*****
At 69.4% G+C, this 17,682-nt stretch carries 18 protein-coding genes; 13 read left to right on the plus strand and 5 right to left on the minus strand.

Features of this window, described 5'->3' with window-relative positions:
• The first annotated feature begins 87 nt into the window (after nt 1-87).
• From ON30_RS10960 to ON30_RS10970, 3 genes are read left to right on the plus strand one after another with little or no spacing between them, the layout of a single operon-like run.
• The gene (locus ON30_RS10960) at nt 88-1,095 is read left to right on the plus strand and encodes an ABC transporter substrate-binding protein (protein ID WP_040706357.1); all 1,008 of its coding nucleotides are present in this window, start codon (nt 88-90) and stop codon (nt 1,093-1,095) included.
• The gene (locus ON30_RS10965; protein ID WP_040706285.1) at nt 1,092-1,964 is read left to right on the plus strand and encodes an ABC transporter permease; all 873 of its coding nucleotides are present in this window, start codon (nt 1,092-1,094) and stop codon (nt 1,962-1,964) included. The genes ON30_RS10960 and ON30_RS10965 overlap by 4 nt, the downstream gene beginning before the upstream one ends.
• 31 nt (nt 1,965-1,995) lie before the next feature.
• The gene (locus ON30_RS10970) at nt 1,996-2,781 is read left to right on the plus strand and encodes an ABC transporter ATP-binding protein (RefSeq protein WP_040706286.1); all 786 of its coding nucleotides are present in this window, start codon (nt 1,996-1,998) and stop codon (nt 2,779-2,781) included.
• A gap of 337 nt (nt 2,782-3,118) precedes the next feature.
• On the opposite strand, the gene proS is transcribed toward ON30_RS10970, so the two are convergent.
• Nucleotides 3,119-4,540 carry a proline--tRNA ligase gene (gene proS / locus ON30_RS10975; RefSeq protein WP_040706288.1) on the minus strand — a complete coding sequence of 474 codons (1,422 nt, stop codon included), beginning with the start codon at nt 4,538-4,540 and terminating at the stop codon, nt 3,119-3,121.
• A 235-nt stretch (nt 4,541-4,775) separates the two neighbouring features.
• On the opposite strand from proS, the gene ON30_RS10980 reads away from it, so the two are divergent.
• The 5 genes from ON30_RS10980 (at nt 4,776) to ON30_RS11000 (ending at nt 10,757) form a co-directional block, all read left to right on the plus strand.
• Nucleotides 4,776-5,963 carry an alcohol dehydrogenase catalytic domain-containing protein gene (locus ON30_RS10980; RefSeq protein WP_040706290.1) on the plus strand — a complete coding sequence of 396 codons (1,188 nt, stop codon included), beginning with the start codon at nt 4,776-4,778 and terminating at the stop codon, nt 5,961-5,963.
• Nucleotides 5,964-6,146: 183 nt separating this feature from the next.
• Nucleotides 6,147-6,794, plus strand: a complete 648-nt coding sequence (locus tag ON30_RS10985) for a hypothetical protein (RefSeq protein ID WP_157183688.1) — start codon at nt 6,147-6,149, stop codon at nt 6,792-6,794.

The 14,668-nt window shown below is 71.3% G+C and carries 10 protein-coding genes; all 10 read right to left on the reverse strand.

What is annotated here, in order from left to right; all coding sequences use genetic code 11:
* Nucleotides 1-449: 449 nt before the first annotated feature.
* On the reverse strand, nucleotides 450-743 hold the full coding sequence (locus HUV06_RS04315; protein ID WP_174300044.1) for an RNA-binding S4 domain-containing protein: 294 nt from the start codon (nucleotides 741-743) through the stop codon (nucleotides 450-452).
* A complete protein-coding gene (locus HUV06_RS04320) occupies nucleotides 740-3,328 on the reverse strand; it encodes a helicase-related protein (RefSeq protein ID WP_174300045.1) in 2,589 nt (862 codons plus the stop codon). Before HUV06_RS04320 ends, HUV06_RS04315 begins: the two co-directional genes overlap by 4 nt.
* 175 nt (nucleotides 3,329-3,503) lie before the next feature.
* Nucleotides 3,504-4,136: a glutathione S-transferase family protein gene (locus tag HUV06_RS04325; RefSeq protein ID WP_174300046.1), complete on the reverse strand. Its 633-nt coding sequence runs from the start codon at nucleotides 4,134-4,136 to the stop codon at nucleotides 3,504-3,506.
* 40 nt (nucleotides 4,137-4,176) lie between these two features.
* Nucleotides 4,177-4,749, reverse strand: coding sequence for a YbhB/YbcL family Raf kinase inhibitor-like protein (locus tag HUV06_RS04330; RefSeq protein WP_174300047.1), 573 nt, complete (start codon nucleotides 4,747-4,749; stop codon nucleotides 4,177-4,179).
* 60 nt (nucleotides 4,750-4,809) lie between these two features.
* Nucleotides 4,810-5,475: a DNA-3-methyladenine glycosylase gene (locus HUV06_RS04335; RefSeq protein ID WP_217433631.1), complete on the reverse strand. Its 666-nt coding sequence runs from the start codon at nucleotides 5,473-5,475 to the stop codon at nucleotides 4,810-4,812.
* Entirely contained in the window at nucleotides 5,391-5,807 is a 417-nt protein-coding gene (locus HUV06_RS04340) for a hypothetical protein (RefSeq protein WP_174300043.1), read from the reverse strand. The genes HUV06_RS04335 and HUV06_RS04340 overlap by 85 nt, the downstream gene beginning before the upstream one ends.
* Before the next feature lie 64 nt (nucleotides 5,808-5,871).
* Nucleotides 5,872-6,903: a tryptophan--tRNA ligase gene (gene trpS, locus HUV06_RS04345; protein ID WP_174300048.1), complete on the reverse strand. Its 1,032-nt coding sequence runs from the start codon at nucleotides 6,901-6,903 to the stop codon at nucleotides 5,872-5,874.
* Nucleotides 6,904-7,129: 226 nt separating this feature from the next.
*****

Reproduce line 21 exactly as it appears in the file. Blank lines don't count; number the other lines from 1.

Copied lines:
* On the reverse strand, nucleotides 450-743 hold the full coding sequence (locus HUV06_RS04315; protein ID WP_174300044.1) for an RNA-binding S4 domain-containing protein: 294 nt from the start codon (nucleotides 741-743) through the stop codon (nucleotides 450-452).